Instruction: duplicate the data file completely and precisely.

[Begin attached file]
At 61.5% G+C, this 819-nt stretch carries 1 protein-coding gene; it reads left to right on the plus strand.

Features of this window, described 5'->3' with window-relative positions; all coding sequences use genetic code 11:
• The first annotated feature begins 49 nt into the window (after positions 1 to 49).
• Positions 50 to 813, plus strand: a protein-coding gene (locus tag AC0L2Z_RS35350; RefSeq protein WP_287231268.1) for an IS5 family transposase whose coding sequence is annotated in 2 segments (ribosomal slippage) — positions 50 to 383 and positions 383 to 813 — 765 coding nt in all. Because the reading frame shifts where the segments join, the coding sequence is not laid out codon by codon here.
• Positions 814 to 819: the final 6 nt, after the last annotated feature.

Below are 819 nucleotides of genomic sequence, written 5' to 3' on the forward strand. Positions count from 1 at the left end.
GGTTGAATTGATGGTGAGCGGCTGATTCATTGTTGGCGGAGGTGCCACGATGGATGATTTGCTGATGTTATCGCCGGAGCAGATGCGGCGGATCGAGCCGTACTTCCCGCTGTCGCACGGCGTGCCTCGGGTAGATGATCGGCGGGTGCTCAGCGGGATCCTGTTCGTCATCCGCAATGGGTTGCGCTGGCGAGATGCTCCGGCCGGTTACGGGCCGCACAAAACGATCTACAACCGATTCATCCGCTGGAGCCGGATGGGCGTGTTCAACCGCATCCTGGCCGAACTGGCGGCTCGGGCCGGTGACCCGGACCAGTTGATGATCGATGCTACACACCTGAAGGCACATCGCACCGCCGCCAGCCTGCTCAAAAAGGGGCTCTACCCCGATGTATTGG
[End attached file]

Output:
At 61.5% G+C, this 819-nt stretch carries 1 protein-coding gene; it reads left to right on the plus strand.

Features of this window, described 5'->3' with window-relative positions; all coding sequences use genetic code 11:
• The first annotated feature begins 49 nt into the window (after positions 1 to 49).
• Positions 50 to 813, plus strand: a protein-coding gene (locus tag AC0L2Z_RS35350; RefSeq protein WP_287231268.1) for an IS5 family transposase whose coding sequence is annotated in 2 segments (ribosomal slippage) — positions 50 to 383 and positions 383 to 813 — 765 coding nt in all. Because the reading frame shifts where the segments join, the coding sequence is not laid out codon by codon here.
• Positions 814 to 819: the final 6 nt, after the last annotated feature.

Below are 819 nucleotides of genomic sequence, written 5' to 3' on the forward strand. Positions count from 1 at the left end.
GGTTGAATTGATGGTGAGCGGCTGATTCATTGTTGGCGGAGGTGCCACGATGGATGATTTGCTGATGTTATCGCCGGAGCAGATGCGGCGGATCGAGCCGTACTTCCCGCTGTCGCACGGCGTGCCTCGGGTAGATGATCGGCGGGTGCTCAGCGGGATCCTGTTCGTCATCCGCAATGGGTTGCGCTGGCGAGATGCTCCGGCCGGTTACGGGCCGCACAAAACGATCTACAACCGATTCATCCGCTGGAGCCGGATGGGCGTGTTCAACCGCATCCTGGCCGAACTGGCGGCTCGGGCCGGTGACCCGGACCAGTTGATGATCGATGCTACACACCTGAAGGCACATCGCACCGCCGCCAGCCTGCTCAAAAAGGGGCTCTACCCCGATGTATTGG